Here's a fact for you. According to the latest "Abstract of the UnitedStates", every year more than 400,00 Americans suffer injuries involving beds,mattresses or pillows...That is more people than live in greater Coventry. That is almost 2,000 bed, mattress orpillow injuries a day. In the time it takes you to read this article, four Americans will somehow manage tobe wounded by their bedding.
Fans of Bill Bryson will know by now that this isthe kind of completely useless information that gets him excited. In fact, you are unlikely to read anyone else who derivesquite so much pleasure from meaningless statistics. If those statistics are about the USA (Bryson's homeland) or his adoptedEngland--or even better, comparing one to the other--then he is in heaven. And it is not only the uselessness of theinformation that interests him, but also the fact that Americans spend millions of dollars and hours each yearcollecting such data together.
Though not a match for his earlier success of Notesfrom a Small Island, Notes from a Big Country takes a good second place. It collects together more than 18 monthsworth of Mail on Sunday columns which Bryson wrote between October 1996 and May 1998 after he and his English wife andchildren returned to the US and settled in New England. The only thing that outshines his amazement--and sometimes,outright dismay--at the way American society has changed while he's been away, is his English-born family's instantembracing of transatlantic culture.
A word of warning: reading Bill Bryson is not aspectator sport...you are invited-- in fact, compelled--to marvel at how the nation that "has the largest economy, the mostcomfortably off people, the best research facilities, many of the finest universities and think-tanks, and more NobelPrize winners than the rest of the world put together" could be the same nation where "13 per cent of women cannot say whether they wear their tights under their knickers or over them. That's something like 12 million women walkingaround in a state of chronic foundation garment uncertainty." This is Bryson at his best, and though not every column inchhits the heady heights of underwear distribution, there are enough laugh-out-loud moments to keep you satisfied.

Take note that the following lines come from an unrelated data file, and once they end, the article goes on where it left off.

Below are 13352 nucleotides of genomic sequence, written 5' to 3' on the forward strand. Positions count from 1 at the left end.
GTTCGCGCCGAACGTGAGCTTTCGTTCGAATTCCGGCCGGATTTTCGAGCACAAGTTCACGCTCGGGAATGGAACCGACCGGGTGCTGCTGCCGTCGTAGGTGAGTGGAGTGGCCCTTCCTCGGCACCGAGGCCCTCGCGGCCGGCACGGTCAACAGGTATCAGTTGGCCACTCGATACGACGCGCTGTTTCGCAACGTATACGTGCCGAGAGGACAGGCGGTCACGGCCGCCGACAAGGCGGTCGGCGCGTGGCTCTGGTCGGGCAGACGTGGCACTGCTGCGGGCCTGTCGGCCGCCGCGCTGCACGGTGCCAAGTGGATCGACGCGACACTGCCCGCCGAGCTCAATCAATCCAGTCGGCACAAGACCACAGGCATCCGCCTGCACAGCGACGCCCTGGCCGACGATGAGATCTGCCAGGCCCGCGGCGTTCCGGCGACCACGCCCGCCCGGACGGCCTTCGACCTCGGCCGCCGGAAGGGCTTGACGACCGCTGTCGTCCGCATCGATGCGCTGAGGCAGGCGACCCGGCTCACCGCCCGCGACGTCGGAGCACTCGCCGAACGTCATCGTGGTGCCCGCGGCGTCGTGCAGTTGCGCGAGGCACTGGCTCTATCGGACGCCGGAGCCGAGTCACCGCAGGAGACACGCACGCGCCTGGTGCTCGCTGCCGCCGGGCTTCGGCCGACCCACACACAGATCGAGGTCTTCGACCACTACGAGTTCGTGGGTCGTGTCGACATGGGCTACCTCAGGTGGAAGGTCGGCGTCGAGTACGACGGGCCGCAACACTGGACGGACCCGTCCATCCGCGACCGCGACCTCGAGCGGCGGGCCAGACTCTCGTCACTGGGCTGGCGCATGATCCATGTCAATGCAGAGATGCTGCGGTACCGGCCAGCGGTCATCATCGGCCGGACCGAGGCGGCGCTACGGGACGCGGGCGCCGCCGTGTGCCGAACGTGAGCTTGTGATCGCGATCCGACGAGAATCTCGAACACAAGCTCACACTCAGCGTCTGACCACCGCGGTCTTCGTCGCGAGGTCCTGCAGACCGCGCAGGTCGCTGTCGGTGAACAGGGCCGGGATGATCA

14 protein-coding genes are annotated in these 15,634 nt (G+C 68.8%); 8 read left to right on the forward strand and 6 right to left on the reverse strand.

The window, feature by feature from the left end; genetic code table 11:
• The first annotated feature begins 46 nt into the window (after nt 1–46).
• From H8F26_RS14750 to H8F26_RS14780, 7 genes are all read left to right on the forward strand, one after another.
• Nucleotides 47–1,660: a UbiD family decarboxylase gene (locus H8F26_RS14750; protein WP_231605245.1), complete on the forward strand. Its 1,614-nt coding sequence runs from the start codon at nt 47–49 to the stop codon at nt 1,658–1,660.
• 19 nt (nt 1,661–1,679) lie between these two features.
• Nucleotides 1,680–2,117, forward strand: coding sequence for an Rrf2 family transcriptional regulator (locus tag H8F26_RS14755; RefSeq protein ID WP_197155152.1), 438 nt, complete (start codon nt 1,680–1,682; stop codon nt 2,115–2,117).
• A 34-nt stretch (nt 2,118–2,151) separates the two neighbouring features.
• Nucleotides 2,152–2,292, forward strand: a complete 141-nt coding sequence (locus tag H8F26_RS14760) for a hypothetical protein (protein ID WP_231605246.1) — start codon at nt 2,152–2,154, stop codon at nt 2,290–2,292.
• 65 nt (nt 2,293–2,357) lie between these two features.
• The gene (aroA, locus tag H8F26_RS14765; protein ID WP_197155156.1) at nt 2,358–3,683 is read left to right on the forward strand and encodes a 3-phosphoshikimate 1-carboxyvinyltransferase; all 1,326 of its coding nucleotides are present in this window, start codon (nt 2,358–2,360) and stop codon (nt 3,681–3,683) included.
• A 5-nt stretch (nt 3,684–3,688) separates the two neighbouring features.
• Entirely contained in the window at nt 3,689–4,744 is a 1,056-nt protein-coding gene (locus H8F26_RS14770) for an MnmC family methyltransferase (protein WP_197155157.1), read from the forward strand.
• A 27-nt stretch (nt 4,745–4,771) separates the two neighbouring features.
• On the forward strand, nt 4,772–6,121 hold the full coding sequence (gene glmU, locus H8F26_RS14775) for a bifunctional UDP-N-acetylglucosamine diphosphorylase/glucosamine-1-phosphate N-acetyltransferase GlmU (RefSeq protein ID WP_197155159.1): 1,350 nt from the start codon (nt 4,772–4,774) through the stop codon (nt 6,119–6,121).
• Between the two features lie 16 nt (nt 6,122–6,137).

Detractors of Bryson's work complain all his booksare the same, yet dedicated followers cite that very uniformity of style and subject as the reason they return, book after book. Anyone disappointed by A Walk in the Woods (Bryson's account of hiking the Appalachian Trail and not his best book) will have their faith restored by Notes from a Big Country--here Bryson returns to his favourite subject and the simple, journalistic prose that makes his wacky facts and observations instantly accessible.
Bryson does not pretend to deliver an intellectual treatise on the state of mankind; instead he offers one man's take on how humanity lurches from one day to another--ironically through the kinds of details he mocks others for collecting--Lucie Naylor
"One of his best books" (Scott Bradfield Independent
"Delightful bite-size essays that exude affection while debunking the ridiculous with wonderful succinctness... This is not a book to be read in a single sitting. It is one to be savoured" (Martin Fletcher The Times
"Bill Bryson's answer to Alistair Cooke's Letter From America...not only hilarious but also insightful and informative" (Jeremy Atiyah Independent on Sunday
"Bryson is great when explaining the idiosyncracies of America to middle England and making it funny... He is both serious and contemtuously funny" (Guardian